# Database Design/Functional Dependencies

A *functional dependency* (FD) is a relationship between two attributes, typically between the PK and other non-key attributes within a table. For any relation R, attribute Y is functionally dependent on attribute X (usually the PK), if for every valid instance of X, that value of X uniquely determines the value of Y. This relationship is indicated by the representation below :

X ———–> Y

The left side of the above FD diagram is called the *determinant*, and the right side is the *dependent*. Here are a few examples.

In the first example, below, SIN determines Name, Address and Birthdate. Given SIN, we can determine any of the other attributes within the table.

SIN ———-> Name, Address, Birthdate

For the second example, SIN and Course determine the date completed (DateCompleted). This must also work for a composite PK.

SIN, Course ———> DateCompleted

The third example indicates that ISBN determines Title.

ISBN ———–> Title

## Rules of Functional Dependencies[edit]

Consider the following table of data r(R) of the relation schema R(ABCDE) shown in Table 11.1.

Table 11.1. Functional dependency example, by A. Watt.

As you look at this table, ask yourself: *What kind of dependencies can we observe among the attributes in Table R?* Since the values of A are unique (a1, a2, a3, etc.), it follows from the FD definition that:

A → B, A → C, A → D, A → E

- It also follows that A →BC (or any other subset of ABCDE).
- This can be summarized as A →BCDE.
- From our understanding of primary keys, A is a primary key.

Since the values of E are always the same (all e1), it follows that:

A → E, B → E, C → E, D → E

However, we cannot generally summarize the above with ABCD → E because, in general, A → E, B → E, AB → E.

Other observations:

- Combinations of BC are unique, therefore BC → ADE.
- Combinations of BD are unique, therefore BD → ACE.
- If C values match, so do D values.
- Therefore, C → D
- However, D values don’t determine C values
- So C does not determine D, and D does not determine C.

Looking at actual data can help clarify which attributes are dependent and which are determinants.

## Inference Rules[edit]

*Armstrong’s axioms* are a set of inference rules used to infer all the functional dependencies on a relational database. They were developed by William W. Armstrong. The following describes what will be used, in terms of notation, to explain these axioms.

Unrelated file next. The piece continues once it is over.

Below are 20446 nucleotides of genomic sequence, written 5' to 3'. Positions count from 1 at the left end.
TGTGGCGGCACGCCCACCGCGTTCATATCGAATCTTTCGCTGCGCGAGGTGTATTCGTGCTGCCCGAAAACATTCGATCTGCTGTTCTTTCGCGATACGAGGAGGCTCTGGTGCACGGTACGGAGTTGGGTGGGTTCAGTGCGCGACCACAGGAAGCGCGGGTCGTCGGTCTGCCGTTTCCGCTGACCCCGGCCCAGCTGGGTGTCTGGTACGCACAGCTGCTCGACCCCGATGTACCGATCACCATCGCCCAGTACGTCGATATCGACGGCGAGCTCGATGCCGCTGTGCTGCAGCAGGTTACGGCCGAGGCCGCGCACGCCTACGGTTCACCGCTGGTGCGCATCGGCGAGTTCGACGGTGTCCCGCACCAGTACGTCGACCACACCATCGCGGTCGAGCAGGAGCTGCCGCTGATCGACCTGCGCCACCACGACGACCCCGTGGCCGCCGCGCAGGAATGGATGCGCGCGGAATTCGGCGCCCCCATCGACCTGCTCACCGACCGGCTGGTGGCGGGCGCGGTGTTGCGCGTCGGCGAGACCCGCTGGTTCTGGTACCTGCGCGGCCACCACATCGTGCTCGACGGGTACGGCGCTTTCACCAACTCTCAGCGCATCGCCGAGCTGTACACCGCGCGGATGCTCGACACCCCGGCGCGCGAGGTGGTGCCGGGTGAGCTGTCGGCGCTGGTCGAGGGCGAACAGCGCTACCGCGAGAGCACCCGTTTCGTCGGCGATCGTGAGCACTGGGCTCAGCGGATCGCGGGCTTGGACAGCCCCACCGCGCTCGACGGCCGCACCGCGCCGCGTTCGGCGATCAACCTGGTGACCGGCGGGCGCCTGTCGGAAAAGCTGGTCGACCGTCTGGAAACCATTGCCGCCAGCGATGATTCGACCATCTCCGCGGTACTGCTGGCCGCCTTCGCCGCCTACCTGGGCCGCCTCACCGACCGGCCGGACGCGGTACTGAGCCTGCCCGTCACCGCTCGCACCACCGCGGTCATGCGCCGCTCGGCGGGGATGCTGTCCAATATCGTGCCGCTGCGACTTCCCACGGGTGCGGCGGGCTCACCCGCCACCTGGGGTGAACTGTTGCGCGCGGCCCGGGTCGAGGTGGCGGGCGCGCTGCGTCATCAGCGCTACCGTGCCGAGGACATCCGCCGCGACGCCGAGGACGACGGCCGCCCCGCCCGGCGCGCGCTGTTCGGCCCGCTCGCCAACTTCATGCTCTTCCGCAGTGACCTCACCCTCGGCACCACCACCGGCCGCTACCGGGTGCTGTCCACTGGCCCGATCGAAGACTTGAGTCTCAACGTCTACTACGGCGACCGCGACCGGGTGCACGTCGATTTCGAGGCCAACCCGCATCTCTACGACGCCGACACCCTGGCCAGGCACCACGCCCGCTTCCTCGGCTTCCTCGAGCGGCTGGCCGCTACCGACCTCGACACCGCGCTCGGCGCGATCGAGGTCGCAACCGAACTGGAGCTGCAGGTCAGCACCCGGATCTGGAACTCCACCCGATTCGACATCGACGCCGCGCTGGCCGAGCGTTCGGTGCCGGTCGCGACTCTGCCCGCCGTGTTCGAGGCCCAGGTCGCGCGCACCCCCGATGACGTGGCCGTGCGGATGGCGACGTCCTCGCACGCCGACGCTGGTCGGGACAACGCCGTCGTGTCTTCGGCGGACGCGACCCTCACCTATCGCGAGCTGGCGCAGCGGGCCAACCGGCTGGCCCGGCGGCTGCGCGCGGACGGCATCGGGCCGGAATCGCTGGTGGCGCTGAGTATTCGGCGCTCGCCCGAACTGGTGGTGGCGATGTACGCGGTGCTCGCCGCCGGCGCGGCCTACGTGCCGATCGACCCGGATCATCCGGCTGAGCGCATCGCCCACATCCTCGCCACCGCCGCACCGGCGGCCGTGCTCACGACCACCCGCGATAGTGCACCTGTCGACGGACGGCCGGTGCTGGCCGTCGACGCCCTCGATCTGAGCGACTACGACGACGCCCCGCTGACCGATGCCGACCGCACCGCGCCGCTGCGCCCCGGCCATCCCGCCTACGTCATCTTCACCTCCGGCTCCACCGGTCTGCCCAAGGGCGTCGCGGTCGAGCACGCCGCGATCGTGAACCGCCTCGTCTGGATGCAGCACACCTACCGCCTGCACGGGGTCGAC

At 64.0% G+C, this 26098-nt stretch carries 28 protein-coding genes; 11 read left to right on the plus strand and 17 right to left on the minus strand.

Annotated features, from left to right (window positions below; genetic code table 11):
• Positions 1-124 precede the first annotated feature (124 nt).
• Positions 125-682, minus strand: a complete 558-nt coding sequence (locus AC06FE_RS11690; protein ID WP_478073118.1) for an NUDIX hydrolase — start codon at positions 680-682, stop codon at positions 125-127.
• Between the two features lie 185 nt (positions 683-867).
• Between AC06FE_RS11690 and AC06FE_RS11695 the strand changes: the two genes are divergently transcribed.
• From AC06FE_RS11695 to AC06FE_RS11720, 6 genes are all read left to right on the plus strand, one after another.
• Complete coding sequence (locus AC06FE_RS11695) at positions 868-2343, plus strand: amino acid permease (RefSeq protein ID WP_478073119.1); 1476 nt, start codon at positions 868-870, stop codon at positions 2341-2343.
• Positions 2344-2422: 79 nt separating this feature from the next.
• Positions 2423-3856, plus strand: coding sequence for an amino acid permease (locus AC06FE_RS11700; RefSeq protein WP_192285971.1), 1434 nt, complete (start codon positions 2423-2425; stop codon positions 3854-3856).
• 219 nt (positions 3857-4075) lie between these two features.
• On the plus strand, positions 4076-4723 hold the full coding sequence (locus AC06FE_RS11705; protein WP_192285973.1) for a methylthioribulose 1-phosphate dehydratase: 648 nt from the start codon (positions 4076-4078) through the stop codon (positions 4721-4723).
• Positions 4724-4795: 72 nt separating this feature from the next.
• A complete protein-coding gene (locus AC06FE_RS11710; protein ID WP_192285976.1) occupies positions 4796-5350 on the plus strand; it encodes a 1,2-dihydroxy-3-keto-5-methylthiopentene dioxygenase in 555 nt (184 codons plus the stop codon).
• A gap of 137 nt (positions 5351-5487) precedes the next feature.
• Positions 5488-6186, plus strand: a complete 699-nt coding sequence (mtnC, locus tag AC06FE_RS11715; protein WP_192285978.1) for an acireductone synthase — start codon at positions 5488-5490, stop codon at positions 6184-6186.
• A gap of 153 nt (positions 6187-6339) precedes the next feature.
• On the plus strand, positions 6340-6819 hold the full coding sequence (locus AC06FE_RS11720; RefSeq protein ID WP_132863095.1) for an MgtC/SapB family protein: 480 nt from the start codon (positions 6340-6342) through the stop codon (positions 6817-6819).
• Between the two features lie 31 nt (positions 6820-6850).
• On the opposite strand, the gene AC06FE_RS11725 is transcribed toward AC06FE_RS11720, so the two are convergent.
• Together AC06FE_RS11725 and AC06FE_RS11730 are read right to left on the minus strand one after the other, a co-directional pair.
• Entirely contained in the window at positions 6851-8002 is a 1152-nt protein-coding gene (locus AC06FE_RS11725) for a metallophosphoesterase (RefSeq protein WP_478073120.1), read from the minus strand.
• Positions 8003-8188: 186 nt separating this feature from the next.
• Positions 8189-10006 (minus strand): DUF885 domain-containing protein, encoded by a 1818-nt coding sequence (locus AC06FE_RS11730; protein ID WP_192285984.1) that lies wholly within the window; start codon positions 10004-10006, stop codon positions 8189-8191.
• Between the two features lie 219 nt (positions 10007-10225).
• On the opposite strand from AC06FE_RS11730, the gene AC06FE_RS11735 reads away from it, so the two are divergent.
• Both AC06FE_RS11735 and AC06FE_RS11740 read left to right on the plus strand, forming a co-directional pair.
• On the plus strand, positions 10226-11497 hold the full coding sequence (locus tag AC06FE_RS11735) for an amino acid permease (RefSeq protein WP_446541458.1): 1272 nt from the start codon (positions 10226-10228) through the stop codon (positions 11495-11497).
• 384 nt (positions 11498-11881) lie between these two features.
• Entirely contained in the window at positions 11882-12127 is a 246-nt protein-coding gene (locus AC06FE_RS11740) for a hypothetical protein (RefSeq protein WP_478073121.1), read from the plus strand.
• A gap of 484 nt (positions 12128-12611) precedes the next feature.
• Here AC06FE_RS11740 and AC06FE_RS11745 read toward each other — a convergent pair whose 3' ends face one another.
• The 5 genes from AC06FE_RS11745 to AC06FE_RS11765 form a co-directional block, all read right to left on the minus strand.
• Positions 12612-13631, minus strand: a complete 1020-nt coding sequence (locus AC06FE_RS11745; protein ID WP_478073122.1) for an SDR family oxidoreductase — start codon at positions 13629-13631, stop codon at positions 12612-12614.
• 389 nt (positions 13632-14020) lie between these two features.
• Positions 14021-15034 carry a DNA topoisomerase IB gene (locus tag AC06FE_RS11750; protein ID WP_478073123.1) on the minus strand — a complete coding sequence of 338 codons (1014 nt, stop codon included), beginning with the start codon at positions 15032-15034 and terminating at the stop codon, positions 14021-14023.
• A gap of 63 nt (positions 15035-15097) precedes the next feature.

Let R(U) be a relation scheme over the set of attributes U. We will use the letters X, Y, Z to represent any subset of and, for short, the union of two sets of attributes, instead of the usual X U Y.

### Axiom of reflexivity[edit]

This axiom says, if Y is a subset of X, then X determines Y (see Figure 11.1).

Figure 11.1. Equation for axiom of reflexivity.

For example, PartNo —> NT123 where X (PartNo) is composed of more than one piece of information; i.e., Y (NT) and partID (123).

### Axiom of augmentation[edit]

The axiom of augmentation, also known as a partial dependency, says if X determines Y, then XZ determines YZ for any Z (see Figure 11.2 ).

Figure 11.2. Equation for axiom of augmentation.

The axiom of augmentation says that every non-key attribute must be fully dependent on the PK. In the example shown below, StudentName, Address, City, Prov, and PC (postal code) are only dependent on the StudentNo, not on the StudentNo and Grade.

StudentNo, Course —> StudentName, Address, City, Prov, PC, Grade, DateCompleted

This situation is not desirable because every non-key attribute has to be fully dependent on the PK. In this situation, student information is only partially dependent on the PK (StudentNo).

To fix this problem, we need to break the original table down into two as follows:

- Table 1: StudentNo, Course, Grade, DateCompleted
- Table 2: StudentNo, StudentName, Address, City, Prov, PC